". . . and having done all . . . stand firm." Eph. 6:13


Historically Democratic Demographics Ditching Biden for Trump

May 8, 2024

President Joe Biden is hemorrhaging support from a historically pro-Democrat voting bloc. The latest I&I/TIPP Poll published this week suggests that 59% of black voters favor Biden over his Republican opponent, former President Donald Trump. In 2020, a staggering 87% of black voters supported Biden, representing a drop of nearly 30 percentage points over the past four years.

Matt Carpenter, director of FRC Action, explained to The Washington Stand, “In past elections, a singular poll here or there would show Democratic support among black voters slipping, and the results on election day would confirm there was no significant movement of black support away from the Democrats. This election we have seen consistent polling showing this is happening.” He continued, “I think the reason is simple: a generational divide is forming within the voting black population. Younger black voters are coming of age, entering the voting booth, and are choosing candidates who fit their ideological preferences or who speak to their concerns about the direction of the country.”

Carpenter added, “They’re less likely to show loyalty to the Democratic Party if they don’t believe the Democratic Party is conservative enough for them, or isn’t doing enough to address their concerns about the state of the economy or the border or crime.” He concluded, “I suspect we will see this divide show up in a big way on November 5.”

Ken Blackwell, Family Research Council’s senior fellow for Human Rights and Constitutional Governance, explained to TWS why black voters are abandoning the Democratic presidential candidate in favor of Trump.

“The real break and movement away from the Republican Party happened in 1968, very much akin to what’s happening now: protests across campuses and in the major cities. The black vote has become the most stable demographic in the Democratic quiver since 1968,” he said. “What’s interesting to me now and is accounting for the shift is the bankruptcy of public safety initiatives in major Democratic cities that have become crime-ridden. Cities have become not fields of dreams but battlefields and fields of destruction. And safety is a big deal in the black community.”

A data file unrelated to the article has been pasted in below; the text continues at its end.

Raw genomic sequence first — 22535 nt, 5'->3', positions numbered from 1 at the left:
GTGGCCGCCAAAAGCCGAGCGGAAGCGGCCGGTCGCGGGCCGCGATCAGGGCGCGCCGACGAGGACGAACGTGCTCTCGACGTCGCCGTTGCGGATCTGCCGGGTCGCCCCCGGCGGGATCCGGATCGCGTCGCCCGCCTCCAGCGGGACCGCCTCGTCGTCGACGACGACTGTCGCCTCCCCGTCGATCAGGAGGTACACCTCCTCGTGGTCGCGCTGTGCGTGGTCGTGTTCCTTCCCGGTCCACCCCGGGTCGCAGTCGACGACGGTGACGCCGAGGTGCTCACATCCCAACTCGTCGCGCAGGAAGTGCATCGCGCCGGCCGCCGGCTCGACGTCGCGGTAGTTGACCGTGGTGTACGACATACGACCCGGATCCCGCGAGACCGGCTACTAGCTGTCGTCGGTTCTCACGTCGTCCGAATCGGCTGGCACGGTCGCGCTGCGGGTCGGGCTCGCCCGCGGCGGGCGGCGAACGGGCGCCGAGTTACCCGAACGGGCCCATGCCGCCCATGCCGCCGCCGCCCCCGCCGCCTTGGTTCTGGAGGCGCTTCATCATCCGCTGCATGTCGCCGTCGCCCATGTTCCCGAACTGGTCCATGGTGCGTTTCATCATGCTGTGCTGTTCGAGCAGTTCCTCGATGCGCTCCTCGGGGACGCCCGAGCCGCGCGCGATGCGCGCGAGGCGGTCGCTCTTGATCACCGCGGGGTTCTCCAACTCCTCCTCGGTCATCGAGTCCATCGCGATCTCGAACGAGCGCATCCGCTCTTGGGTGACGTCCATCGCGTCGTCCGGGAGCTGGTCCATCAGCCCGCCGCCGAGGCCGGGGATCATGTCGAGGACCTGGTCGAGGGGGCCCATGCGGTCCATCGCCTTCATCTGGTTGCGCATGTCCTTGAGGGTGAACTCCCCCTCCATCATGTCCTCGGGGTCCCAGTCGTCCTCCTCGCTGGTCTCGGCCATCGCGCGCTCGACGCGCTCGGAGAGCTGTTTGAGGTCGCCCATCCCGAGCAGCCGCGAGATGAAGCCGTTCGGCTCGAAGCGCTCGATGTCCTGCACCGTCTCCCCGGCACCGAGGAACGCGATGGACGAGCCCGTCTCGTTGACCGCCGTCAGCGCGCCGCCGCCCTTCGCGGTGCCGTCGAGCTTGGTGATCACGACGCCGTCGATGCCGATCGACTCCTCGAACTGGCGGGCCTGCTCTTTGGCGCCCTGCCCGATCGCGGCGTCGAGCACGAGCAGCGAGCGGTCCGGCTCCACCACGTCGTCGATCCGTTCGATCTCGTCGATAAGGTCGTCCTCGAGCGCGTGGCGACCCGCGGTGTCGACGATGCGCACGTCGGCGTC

Blackwell added, “Couple that with the fact that the lowest levels of black unemployment in history came under the first Trump term — he was growing the economy, there were meaningful jobs being created, he passed a very important Second Chance law for people who had been convicted of lesser crimes. He was walking the walk.”

“I think what you began to see starting in 2020 was a shift of the black male vote. All of the polling information reported that black males between the ages of 25 and 40 were in a high percentage beginning to take a serious look at Trump,” Blackwell clarified. “Right now, because of the safety problems in our cities, because of school choice, you’re starting to see some bleeding of the black female vote away from Biden too.”

He continued, “In places like Chicago, Cleveland, Milwaukee, this open-borders policy is killing Biden. It’s rhetorically catchy to say every state is a border state, but when you start to see Biden giving housing, cell phones, and clothes to illegal immigrants, people notice. And where are they locating them? In many cases, in black middle-class communities. So people are drawing the line. They just aren’t going to take it.”

“You can ‘not like’ Trump, but the reality is that he is consistent,” Blackwell further observed. “He basically campaigned in 2016 on his Second Chance program, and most politicians in general have campaign promises that they forget until the next election season. But there was so much consistency in what he promised and what he did when he was elected. And as a consequence, he in fact had his list of promises made. He became the first president to get 12 million more votes in his reelection campaign than he did in his first election. And that’s because he delivered — including to black communities across the country. So this might be the hardest pool of voters for him, particularly among black women, but the movement toward Trump is starting to be … significant.”

The I&I/TIPP Poll also showed Biden losing support among Hispanic voters. In 2020, Biden won 65% of the Hispanic demographic, against Trump’s 32%. Now, only 47% of Hispanic voters express support for Biden, while 26% back Trump and 13% back Independent candidate Robert F. Kennedy, Jr.

This is in line with polling data from the past several months, forming a trend. An Axios/Ipsos poll found that even though Hispanic voters largely identify as Democrats, Biden’s popularity among that demographic has fallen from 53% in 2021 to 41% as of last month. Meanwhile, Trump’s popularity among Hispanic voters has increased from 24% to 32%, diminishing Biden’s advantage over Trump from 29% to a mere 9%. Among Hispanic voters who say they plan to vote in November, Biden’s advantage falls even lower, to only 3%. A study published by the Pew Research Center also found that the share of Hispanic voters who identify as Democrats has fallen by 13 percentage points just since 2016.

Another historically Democratic voting bloc has also been abandoning Biden: American Catholics. A Pew Research Center survey last month found that Trump is leading Biden by 12 points (55% to 43%) among Catholic voters. In 2020, Trump maintained only a one-point advantage over Biden. Earlier this year, another survey showed that battleground state Catholics prefer Trump to Biden 54% to 31%, with 15% undecided.

Significantly, the survey found that Catholic voters consider Biden and the Democratic Party to be “too extreme” on abortion. A prior study found that Catholics have been steadily abandoning Democrats as their abortion advocacy has increased.

S.A. McCarthy serves as a news writer at The Washington Stand.